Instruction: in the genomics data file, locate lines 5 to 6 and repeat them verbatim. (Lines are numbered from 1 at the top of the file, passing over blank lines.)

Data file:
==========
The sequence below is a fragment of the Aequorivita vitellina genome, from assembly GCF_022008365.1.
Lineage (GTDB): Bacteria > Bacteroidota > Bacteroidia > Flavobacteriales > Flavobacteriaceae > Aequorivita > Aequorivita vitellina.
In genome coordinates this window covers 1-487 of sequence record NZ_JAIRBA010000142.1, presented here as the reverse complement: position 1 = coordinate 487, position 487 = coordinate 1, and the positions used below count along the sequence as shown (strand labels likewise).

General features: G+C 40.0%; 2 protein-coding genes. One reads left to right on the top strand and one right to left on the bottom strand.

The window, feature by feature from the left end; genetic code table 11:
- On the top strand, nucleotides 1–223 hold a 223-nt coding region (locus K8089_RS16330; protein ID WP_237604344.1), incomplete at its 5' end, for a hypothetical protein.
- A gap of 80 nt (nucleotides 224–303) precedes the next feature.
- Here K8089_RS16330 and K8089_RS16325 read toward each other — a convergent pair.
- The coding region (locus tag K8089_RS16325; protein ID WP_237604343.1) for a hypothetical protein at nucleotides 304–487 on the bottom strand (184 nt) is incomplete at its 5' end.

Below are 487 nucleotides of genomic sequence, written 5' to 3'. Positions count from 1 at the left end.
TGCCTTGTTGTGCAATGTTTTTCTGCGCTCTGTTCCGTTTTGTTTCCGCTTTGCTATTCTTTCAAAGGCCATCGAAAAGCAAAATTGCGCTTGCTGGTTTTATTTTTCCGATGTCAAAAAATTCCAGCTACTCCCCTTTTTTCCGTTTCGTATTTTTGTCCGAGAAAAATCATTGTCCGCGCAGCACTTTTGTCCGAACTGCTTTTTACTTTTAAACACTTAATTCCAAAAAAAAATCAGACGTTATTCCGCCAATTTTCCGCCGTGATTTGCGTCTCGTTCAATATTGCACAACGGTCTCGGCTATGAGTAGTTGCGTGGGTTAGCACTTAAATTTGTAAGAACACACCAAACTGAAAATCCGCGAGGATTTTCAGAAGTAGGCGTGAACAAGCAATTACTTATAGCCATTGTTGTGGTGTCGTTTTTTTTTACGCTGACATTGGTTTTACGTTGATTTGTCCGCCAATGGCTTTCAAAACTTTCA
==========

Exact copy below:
The window, feature by feature from the left end; genetic code table 11:
- On the top strand, nucleotides 1–223 hold a 223-nt coding region (locus K8089_RS16330; protein ID WP_237604344.1), incomplete at its 5' end, for a hypothetical protein.